Benefit-cost analysis of variable pricing projects: QuickRide HOT lanes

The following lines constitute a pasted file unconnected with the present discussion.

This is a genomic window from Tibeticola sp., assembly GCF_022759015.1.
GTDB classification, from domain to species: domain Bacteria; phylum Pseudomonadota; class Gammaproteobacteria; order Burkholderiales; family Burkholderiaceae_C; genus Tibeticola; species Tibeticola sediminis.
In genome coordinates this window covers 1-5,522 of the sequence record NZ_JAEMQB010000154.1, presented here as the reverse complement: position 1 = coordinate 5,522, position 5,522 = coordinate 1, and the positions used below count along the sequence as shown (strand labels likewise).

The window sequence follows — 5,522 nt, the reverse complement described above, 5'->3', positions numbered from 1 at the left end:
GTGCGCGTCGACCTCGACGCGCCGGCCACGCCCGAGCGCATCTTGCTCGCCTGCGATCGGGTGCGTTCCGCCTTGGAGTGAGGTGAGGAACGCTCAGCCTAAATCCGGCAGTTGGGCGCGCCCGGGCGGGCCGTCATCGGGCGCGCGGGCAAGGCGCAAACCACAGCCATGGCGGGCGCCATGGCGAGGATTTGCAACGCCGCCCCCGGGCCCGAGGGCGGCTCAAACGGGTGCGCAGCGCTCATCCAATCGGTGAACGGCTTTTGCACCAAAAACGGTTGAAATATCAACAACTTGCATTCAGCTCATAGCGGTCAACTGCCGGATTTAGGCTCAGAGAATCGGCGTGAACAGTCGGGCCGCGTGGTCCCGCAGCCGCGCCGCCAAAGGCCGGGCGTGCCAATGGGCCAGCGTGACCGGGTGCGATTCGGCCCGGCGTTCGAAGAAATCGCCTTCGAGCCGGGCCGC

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Researchers identified a potential methodology for obtaining the incremental societal costs and benefits from a variable pricing project and applied that methodology to the QuickRide high occupancy/toll (HOT) lanes in Texas. This is one of the longest running variable pricing projects in the United States and, as such, it provided useful historical data and trends upon which to estimate future benefits and costs. This analysis found that the incremental societal benefits of QuickRide exceeded incremental societal costs for the time period considered. A companion paper that used the same methodology to examine the benefits and costs of the SR-91 Express Lanes found similar results. However, the differences between the benefits and costs were dramatically different for the two projects, indicative of the relative size of the two projects and the number of travelers impacted. On SR-91, tens of thousands of travelers were impacted on a daily basis where QuickRide's impact was limited to approximately 400 travelers per day. Interestingly, the benefit-cost ratios of the two projects were similar, both between 1.5 and 1.7. 2006 ASCE.